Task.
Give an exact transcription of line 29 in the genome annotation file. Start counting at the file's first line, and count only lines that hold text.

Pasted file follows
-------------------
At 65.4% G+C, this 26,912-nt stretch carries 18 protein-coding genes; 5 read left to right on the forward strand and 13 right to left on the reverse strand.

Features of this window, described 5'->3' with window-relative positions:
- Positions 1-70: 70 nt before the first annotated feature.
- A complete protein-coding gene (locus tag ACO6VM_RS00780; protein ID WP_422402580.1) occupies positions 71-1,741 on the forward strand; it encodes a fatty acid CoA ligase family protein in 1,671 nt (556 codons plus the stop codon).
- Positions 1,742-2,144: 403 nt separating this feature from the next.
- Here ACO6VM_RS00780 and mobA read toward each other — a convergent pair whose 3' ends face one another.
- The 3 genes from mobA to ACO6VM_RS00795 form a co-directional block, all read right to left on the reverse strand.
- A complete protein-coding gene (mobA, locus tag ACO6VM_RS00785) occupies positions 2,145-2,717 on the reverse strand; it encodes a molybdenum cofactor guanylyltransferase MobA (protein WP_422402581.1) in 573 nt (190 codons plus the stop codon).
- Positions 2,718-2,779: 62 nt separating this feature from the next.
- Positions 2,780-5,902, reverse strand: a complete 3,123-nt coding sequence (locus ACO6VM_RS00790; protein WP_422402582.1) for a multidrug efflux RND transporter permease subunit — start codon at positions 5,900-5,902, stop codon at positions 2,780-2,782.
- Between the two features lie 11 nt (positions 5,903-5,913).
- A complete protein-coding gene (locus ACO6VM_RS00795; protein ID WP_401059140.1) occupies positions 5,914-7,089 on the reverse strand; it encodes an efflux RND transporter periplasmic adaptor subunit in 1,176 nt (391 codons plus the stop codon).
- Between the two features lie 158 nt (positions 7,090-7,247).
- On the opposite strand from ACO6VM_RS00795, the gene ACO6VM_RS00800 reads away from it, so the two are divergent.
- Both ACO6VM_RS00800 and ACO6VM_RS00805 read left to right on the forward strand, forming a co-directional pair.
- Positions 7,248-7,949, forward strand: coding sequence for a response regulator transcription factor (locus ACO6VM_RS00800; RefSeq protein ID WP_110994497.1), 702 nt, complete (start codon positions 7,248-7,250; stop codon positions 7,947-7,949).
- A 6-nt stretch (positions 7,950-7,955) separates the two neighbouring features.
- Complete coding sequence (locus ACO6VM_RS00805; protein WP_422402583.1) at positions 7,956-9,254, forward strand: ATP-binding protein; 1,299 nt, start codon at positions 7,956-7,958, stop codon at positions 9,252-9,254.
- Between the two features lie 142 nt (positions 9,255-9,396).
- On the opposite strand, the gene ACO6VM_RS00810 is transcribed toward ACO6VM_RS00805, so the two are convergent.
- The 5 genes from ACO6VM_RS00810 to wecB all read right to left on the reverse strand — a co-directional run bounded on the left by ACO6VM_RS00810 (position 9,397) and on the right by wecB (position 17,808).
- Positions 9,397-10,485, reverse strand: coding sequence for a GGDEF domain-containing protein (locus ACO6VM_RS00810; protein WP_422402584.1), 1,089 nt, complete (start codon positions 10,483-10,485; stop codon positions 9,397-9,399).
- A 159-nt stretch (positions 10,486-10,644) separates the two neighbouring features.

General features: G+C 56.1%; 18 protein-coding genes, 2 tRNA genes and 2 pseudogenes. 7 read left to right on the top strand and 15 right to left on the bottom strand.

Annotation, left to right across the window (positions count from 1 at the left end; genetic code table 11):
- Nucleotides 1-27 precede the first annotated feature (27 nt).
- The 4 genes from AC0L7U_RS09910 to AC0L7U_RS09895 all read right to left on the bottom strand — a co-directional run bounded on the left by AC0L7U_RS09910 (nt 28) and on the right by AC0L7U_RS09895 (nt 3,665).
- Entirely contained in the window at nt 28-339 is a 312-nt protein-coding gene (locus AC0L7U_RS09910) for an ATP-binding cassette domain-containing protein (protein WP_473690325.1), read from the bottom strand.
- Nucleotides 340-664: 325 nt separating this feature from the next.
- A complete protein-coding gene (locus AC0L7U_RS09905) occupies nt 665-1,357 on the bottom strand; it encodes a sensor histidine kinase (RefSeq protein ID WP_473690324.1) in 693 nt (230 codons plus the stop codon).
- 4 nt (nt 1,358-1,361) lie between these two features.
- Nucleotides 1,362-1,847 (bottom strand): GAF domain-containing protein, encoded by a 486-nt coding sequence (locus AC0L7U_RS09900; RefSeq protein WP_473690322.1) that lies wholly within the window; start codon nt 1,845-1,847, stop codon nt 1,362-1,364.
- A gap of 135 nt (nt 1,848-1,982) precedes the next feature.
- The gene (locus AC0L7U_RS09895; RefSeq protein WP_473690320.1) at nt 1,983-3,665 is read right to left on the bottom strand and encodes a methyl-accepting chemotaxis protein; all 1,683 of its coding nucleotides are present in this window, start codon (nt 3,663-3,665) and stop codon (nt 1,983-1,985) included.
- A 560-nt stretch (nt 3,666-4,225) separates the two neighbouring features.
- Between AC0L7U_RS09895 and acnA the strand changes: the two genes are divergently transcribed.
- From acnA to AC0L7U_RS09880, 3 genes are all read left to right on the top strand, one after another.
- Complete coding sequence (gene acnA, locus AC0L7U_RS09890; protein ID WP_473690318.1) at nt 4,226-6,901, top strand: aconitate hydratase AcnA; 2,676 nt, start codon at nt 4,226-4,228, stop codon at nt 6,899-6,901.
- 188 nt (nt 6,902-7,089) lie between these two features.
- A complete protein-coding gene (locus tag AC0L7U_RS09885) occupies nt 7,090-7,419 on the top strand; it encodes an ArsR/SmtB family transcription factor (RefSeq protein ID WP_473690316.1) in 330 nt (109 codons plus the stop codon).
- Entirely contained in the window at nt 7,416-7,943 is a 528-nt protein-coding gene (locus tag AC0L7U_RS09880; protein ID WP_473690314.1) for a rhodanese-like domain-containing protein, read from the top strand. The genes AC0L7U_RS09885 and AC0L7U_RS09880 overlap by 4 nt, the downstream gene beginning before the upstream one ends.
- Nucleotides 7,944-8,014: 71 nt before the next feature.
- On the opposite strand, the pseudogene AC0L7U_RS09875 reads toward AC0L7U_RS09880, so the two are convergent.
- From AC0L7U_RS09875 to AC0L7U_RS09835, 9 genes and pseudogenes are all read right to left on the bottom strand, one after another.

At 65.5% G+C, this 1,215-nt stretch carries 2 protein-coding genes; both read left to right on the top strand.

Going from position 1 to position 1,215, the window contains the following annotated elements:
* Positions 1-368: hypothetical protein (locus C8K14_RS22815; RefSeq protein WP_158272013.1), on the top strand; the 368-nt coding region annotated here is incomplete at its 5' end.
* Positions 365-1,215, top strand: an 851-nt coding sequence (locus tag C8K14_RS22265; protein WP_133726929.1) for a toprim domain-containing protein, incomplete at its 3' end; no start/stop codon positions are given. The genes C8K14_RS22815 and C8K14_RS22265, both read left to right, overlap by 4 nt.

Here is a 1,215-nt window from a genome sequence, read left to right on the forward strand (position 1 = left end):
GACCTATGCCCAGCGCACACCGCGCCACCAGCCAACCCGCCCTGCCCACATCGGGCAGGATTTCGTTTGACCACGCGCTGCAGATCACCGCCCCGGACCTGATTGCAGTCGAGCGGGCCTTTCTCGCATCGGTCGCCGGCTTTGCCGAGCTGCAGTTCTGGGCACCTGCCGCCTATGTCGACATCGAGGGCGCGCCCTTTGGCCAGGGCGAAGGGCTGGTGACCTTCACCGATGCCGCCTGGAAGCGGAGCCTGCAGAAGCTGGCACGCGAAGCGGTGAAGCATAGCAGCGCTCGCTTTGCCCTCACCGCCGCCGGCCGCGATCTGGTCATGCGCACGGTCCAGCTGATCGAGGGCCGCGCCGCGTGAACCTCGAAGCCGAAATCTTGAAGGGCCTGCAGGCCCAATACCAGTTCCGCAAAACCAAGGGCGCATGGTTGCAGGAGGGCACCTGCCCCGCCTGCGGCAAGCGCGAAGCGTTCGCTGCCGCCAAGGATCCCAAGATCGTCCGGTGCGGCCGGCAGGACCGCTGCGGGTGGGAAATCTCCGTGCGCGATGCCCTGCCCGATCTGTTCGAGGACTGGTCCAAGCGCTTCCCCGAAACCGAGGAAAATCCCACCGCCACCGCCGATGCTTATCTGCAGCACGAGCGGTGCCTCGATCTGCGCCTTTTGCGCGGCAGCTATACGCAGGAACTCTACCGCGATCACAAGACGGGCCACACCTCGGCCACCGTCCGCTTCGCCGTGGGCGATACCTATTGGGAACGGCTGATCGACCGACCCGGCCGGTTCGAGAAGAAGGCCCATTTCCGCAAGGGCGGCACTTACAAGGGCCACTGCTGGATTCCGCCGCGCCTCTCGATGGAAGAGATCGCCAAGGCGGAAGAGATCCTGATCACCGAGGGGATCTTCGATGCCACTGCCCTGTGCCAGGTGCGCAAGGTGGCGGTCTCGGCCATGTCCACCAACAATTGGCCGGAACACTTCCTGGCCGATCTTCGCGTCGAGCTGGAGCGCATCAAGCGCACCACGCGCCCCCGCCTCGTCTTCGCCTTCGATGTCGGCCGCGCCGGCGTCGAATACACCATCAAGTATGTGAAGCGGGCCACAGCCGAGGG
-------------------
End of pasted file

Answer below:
- Nucleotides 340-664: 325 nt separating this feature from the next.